Musarrat Jamshed Cheema expressed her shock upon learning that there existed no legislation which addressed the issue of forced conversion marriages on the federal, nor the provincial level, and stated her commitment to correct this at least in Punjab.

“I would also like to request Prime Minister Imran Khan to look on this and bring laws on forced conversion marriages on the federal level,” she iterated. “It should be enough for woman or girl to say she had been forced against her to void the nikkah-nama. In these cases, the girl is the victim and her statement is all the proof that is needed to dispose of the marriage and conversion certificate.”

Although no law on forced conversions exist, Fauzia Viqar pointed out that all sexes, races, creeds and faiths are equal in the purview of the Constitution of Pakistan, specifically Article 25. In effect, there is nothing that is stopping the State from taking special measures to promote the welfare of women and children, as well as those of belonging to religious minority communities.

“Pakistan is party to a number of international conventions that disallow forced conversion and child marriages. In the PPC, there are specific provisions against forced marriage. We can use all of those. So why are we not using them?” she posited, recalling how Sindh attempted to table a law on forced conversions but could not go through as it involved religion.

She insisted that the existing laws must be invoked to protect women and girls who are victims of forced conversion marriages.

WOMEN MUST WORK TWICE AS HARD

As a female legislator, Jamshed is all too aware of the obstacles to introducing women-friendly laws. Policies that protect and ensure the rights of minority women and children however are an even steeper climb.

“I was empowered by my husband, I come from a blessed family, but even then I am not spared any of the battles that women must fight in this society,” she said. “Women have to work harder, it’s our reality.”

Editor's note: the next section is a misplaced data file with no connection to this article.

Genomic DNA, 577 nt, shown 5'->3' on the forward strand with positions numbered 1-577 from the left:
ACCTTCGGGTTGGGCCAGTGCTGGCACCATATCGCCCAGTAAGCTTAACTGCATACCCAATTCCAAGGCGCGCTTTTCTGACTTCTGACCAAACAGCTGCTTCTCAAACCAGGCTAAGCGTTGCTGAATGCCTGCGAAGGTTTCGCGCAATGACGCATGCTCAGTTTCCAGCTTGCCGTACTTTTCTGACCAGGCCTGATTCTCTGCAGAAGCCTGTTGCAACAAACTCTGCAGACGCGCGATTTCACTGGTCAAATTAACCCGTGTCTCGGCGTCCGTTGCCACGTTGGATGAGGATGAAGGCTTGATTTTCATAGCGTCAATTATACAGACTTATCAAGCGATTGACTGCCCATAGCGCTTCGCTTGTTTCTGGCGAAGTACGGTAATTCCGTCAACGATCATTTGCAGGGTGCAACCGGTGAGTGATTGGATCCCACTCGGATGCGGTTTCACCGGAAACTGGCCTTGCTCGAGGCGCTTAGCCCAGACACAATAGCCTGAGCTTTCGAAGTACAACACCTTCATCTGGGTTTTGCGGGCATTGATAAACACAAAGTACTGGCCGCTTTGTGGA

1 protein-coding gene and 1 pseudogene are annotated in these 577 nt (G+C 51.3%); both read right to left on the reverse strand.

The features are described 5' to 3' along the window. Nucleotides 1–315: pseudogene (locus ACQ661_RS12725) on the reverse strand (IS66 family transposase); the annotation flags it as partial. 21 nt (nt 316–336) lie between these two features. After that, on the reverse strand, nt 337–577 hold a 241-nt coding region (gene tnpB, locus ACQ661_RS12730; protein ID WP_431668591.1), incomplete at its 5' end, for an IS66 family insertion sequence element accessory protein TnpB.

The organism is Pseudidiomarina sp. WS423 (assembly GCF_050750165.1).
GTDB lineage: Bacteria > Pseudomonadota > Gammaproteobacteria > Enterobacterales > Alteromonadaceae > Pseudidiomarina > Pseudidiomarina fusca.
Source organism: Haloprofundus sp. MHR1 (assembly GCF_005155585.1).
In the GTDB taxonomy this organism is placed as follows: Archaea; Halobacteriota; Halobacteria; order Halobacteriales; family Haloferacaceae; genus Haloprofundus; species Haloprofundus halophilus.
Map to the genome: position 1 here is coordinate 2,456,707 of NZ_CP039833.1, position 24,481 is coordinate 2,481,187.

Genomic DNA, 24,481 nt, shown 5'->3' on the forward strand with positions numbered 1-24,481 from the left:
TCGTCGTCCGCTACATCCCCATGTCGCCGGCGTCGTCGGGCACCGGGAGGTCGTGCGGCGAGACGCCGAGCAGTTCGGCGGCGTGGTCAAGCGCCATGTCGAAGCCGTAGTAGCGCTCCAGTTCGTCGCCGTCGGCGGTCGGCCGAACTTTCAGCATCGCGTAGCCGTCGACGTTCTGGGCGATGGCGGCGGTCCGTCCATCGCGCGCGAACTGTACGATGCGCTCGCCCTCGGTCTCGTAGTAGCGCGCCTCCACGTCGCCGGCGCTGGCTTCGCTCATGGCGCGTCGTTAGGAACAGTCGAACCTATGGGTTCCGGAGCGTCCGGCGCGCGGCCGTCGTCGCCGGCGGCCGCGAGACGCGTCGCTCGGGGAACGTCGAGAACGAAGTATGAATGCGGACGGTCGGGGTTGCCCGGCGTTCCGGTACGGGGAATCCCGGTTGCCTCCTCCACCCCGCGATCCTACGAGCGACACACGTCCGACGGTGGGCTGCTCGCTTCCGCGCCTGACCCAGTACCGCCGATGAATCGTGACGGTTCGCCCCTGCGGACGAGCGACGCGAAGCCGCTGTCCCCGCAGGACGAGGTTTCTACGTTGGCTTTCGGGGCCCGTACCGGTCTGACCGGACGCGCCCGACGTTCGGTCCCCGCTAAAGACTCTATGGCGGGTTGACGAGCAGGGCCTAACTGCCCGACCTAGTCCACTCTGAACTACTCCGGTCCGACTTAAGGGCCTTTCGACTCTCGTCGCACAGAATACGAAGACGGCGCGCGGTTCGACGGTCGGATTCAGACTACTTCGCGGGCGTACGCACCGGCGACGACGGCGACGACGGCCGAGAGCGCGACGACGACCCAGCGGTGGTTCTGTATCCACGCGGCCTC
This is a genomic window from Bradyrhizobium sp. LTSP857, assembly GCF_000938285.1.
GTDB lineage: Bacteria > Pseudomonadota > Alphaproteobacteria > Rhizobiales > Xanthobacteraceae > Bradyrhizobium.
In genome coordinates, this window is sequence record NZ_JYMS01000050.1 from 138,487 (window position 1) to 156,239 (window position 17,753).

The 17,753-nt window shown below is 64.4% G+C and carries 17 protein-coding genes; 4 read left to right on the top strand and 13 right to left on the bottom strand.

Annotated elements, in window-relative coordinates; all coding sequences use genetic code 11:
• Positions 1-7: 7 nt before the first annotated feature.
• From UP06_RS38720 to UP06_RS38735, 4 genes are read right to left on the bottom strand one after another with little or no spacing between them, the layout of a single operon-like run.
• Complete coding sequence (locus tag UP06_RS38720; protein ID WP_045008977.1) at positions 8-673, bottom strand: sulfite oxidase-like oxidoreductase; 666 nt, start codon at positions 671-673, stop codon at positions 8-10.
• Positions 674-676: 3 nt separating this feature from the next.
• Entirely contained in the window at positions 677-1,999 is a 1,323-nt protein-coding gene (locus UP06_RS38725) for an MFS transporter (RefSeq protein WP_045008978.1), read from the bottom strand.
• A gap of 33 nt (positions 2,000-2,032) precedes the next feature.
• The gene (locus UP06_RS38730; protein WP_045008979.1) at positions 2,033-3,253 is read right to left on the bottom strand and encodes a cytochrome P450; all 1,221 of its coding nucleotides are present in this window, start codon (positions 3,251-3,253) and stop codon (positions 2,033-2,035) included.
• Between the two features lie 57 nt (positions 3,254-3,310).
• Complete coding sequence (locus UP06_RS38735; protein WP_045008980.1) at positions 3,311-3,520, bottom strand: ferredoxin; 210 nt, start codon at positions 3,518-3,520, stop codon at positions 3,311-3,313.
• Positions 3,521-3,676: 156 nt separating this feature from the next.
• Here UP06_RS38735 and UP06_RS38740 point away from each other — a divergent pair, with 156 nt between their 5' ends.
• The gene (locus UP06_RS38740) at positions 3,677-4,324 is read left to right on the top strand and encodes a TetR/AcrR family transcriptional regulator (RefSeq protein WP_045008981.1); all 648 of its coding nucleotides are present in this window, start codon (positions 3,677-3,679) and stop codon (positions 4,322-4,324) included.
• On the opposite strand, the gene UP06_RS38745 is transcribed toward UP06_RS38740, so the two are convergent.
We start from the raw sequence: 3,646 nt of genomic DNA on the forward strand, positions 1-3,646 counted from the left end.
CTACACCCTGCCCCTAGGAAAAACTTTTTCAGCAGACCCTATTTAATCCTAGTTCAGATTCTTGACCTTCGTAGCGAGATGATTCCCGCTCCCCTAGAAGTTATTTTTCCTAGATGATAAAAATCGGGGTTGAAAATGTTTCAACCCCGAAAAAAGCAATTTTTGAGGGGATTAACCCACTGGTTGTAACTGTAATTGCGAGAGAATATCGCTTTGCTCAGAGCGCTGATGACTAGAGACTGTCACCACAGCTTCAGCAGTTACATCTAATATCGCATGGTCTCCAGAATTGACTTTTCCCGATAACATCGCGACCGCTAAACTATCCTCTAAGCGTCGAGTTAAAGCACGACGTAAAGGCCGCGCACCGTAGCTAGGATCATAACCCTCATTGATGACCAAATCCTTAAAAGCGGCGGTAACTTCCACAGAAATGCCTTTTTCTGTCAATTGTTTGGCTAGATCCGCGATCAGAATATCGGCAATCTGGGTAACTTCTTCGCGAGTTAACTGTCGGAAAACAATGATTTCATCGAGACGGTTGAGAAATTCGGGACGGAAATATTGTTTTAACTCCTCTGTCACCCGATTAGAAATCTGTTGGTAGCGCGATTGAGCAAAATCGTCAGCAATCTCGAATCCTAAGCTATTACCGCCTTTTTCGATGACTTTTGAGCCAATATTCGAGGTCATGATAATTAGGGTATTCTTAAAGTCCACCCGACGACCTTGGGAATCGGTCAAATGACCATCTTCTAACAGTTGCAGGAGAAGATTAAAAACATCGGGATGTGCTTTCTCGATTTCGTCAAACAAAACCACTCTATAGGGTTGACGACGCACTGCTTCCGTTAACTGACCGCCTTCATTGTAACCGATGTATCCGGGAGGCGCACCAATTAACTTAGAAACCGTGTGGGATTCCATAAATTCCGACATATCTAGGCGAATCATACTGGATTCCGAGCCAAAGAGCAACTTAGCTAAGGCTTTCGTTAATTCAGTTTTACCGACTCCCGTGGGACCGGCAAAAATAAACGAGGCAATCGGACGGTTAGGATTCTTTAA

It is the responsibility of the State to extend protection to women and children, to inculcate a society and system where they do not have to work twice as hard as men to succeed. And it is the State that should entertain the issues raised by civil society and deliberate on how to correct them, observed Fauzia Viqar.

“Perhaps one of the greatest services civil society organizations such as the Women’s Action Forum and activists like Asma Jahangir rendered was push back against the Zina Ordinance of the Zia-ul-Haq regime, which conflated rape with consensual sex or adultery. It took years of this constant push back and in 2006, the law was finally overturned.”

A RAY OF HOPE?

Something did come of the women’s rights movement in Pakistan. Our predecessors had cleared the first of many difficult hurdles – the starting line for the women of today is just a little further ahead in the race, but it is still a very long one.

“I would say this: our parties, our bureaucrats, our judiciary and the establish are all on the same page when it comes to extending ideal protection to our minorities,” offered Musarrat Jamshed Cheema.

“While it is heartening to hear that all our institutions are working together to redress religious intolerance and promote inter-faith harmony, I would once again reiterate that there is a need to focus on forced conversions,” Nida Aly implored of Jamshed. “We only have informal statistics, since there exists no government database on this, but there were 162 forced conversion cases in 2020. All of them were young girls. If you are all on the same page, then you must legislate on forced conversions.”

Expressing her gratitude for civil society’s concern for victims of forced conversion marriages, Jamshed assured that the matter will be taken up with the same urgency as other acts of relgious intolerance.